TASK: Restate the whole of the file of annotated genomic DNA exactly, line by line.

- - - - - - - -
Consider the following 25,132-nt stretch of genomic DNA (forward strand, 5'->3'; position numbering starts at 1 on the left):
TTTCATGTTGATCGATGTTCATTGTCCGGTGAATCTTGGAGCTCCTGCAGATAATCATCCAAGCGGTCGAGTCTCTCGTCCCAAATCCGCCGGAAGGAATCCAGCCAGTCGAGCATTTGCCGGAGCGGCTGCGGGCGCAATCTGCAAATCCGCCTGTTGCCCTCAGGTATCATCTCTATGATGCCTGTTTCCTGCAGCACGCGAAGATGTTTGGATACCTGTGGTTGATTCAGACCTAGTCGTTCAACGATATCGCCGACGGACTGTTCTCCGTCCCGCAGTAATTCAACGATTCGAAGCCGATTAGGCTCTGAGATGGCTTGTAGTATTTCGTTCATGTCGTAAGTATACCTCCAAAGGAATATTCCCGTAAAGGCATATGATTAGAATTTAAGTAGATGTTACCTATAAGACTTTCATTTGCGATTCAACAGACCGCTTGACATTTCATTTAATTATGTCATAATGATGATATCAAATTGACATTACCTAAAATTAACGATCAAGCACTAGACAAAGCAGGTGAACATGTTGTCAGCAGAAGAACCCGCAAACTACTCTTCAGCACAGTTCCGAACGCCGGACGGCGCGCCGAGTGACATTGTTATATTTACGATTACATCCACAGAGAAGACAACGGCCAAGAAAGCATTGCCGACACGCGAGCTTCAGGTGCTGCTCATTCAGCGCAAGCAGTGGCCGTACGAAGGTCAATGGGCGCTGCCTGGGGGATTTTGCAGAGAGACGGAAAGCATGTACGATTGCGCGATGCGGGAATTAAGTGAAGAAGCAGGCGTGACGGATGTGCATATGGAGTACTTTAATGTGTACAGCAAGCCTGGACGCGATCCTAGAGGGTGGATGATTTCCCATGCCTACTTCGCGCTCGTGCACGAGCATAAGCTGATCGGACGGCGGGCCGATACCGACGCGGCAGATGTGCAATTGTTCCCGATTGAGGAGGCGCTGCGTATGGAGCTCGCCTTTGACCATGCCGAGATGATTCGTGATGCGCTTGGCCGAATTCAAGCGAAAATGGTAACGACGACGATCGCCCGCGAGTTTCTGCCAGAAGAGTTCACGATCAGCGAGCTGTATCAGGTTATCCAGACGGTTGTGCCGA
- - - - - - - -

Consider the following 25,132-nt stretch of genomic DNA (forward strand, 5'->3'; position numbering starts at 1 on the left):
TTTCATGTTGATCGATGTTCATTGTCCGGTGAATCTTGGAGCTCCTGCAGATAATCATCCAAGCGGTCGAGTCTCTCGTCCCAAATCCGCCGGAAGGAATCCAGCCAGTCGAGCATTTGCCGGAGCGGCTGCGGGCGCAATCTGCAAATCCGCCTGTTGCCCTCAGGTATCATCTCTATGATGCCTGTTTCCTGCAGCACGCGAAGATGTTTGGATACCTGTGGTTGATTCAGACCTAGTCGTTCAACGATATCGCCGACGGACTGTTCTCCGTCCCGCAGTAATTCAACGATTCGAAGCCGATTAGGCTCTGAGATGGCTTGTAGTATTTCGTTCATGTCGTAAGTATACCTCCAAAGGAATATTCCCGTAAAGGCATATGATTAGAATTTAAGTAGATGTTACCTATAAGACTTTCATTTGCGATTCAACAGACCGCTTGACATTTCATTTAATTATGTCATAATGATGATATCAAATTGACATTACCTAAAATTAACGATCAAGCACTAGACAAAGCAGGTGAACATGTTGTCAGCAGAAGAACCCGCAAACTACTCTTCAGCACAGTTCCGAACGCCGGACGGCGCGCCGAGTGACATTGTTATATTTACGATTACATCCACAGAGAAGACAACGGCCAAGAAAGCATTGCCGACACGCGAGCTTCAGGTGCTGCTCATTCAGCGCAAGCAGTGGCCGTACGAAGGTCAATGGGCGCTGCCTGGGGGATTTTGCAGAGAGACGGAAAGCATGTACGATTGCGCGATGCGGGAATTAAGTGAAGAAGCAGGCGTGACGGATGTGCATATGGAGTACTTTAATGTGTACAGCAAGCCTGGACGCGATCCTAGAGGGTGGATGATTTCCCATGCCTACTTCGCGCTCGTGCACGAGCATAAGCTGATCGGACGGCGGGCCGATACCGACGCGGCAGATGTGCAATTGTTCCCGATTGAGGAGGCGCTGCGTATGGAGCTCGCCTTTGACCATGCCGAGATGATTCGTGATGCGCTTGGCCGAATTCAAGCGAAAATGGTAACGACGACGATCGCCCGCGAGTTTCTGCCAGAAGAGTTCACGATCAGCGAGCTGTATCAGGTTATCCAGACGGTTGTGCCGA